Synopsis: Riker looks to the NX-01 Enterprise crew to help him make a decision as ENTERPRISE and STAR TREK itself comes to a close.
Review: It’s been a long road getting from there to here. STAR TREK: THE NEXT GENERATION was the second ST series revived when it seemed impossible. It was widely popular and highly-rated. ENTERPRISE is the last ST series; it is not remotely popular or highly-rated. The gap between them seems difficult to imagine and “These Are The Voyages…”, no matter how well-meaning, finalizes the process by turning ENT into a footnote in a minor ST:TNG episode.
It is hard not to feel a sudden sense of joy and homecoming when the holodeck’s yellow lines light up and Riker walks out of Enterprise and into the Enterprise-D corridor, and we feel as if we’ve never left. There is something homey and comforting about TNG, there always was. The spacious ship, the genial crew, the comfortably carpeted rooms. It’s the place to come home to and at the end it’s where ENT’s producers came home to.
Blalock and others are right to feel cheated. “Voyages” is not an ENT episode, not in any meaningful sense. It might have been intriguing at any other point in the show’s history, but as a finale it is a dismissal of ENT. The touching final seconds of the three ships, and what is undoubtedly the best and most moving part of the episode, suggest an equality that was never there. The original series and TNG were successes, whether for creative or commercial reasons, ENT is a failure. When Riker and Troi leave and the audience with them, before Archer begins his speech, it is meant to be a touching note that speaks of an unfinished series; but it carries a note of dismissal too. We go off with the TNG characters and leave ENT’s behind. Indeed “Voyages” reduces ENT and its crew to nothing more than characters in a holodeck simulation whom Riker and Troi can switch on and off at will.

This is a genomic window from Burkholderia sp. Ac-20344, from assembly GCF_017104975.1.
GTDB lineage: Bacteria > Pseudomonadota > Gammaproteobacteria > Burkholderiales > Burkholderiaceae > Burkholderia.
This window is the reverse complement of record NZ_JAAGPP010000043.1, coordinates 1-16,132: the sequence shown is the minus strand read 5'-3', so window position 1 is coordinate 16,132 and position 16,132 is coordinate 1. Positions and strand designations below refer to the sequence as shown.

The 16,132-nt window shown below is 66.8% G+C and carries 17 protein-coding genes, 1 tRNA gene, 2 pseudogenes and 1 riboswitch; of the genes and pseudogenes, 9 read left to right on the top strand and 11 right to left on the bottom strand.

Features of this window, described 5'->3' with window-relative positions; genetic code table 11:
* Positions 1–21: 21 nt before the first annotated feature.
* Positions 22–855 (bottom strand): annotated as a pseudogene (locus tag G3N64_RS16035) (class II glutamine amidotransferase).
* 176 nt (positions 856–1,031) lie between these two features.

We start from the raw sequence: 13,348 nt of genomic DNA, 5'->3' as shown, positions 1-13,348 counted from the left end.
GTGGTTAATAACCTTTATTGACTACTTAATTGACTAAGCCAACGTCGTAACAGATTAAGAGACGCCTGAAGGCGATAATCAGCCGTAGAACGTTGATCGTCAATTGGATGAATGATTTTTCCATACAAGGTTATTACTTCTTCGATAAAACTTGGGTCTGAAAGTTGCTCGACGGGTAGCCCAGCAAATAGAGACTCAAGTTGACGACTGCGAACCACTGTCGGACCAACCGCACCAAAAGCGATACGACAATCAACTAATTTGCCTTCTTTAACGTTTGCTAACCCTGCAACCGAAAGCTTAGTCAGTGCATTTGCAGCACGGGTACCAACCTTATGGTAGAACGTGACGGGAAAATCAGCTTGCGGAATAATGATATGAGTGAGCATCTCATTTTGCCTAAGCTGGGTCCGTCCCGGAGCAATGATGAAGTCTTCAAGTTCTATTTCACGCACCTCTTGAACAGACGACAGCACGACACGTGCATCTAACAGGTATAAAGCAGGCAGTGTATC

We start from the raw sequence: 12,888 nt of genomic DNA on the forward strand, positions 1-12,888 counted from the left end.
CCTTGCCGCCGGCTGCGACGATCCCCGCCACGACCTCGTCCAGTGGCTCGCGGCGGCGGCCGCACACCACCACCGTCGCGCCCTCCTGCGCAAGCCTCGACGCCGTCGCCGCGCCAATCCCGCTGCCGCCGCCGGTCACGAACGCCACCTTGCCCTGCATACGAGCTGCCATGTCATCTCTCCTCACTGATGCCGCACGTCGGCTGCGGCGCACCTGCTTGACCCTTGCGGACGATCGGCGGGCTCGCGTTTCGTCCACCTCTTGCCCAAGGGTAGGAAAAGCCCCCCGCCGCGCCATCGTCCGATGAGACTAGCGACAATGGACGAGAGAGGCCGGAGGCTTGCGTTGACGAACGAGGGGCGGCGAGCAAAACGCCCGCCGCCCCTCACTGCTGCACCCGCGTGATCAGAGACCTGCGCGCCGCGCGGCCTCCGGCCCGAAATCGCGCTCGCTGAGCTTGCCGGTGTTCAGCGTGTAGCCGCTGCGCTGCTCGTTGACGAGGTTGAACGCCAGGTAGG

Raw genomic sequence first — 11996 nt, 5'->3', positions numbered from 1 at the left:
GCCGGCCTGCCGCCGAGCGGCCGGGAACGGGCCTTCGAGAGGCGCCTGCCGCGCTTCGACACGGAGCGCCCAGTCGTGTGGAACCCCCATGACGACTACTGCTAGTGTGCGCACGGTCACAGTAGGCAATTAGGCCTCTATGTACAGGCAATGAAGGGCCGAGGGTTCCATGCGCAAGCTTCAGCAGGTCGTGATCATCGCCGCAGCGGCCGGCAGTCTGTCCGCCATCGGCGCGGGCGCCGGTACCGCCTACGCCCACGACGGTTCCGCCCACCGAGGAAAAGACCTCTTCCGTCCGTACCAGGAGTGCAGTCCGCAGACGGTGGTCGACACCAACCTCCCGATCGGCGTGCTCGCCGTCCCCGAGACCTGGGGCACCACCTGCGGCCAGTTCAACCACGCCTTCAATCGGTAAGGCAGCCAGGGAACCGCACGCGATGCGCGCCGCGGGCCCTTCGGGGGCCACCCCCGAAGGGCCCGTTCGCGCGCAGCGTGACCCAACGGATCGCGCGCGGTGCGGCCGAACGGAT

ENT deserved to end with a grand episode like “Twilight.” It at the very least deserved a decent send-off and though “Voyages” attempts to suggest that this is about Enterprise’s legacy, it is actually nothing of the kind. “Voyages” does a poor job of wrapping up anything about the Enterprise crew. Trip is killed by a clash with a gang of idiot robbers who board the ship. It’s hard to imagine a sillier way to kill off a character. T’Pol does some of her best work in the episode unlocking her emotions, but even Archer and most of the rest of the crew have little to do and less to look forward to.
STAR TREK VI closed an era with peace with the Klingons, ST:TNG ended with the salvation of the universe and the reconceptualization of time, ST:DS9 ended with victory over the Dominion and Sisko’s ascension, VOYAGER ended with a catastrophic battle with the Borg. But what does “Voyages” end with? A speech we never see? A Federation we are not even given the chance to see come into being? The culmination of Enterprise’s journey is not a story about the building of the Federation; it is a story about fighting space bandits. Riker marching through a holographic recreation to get answers about duty and orders seems more like something VOY’s Naomi Wildman might have done, accompanied by Tuvok.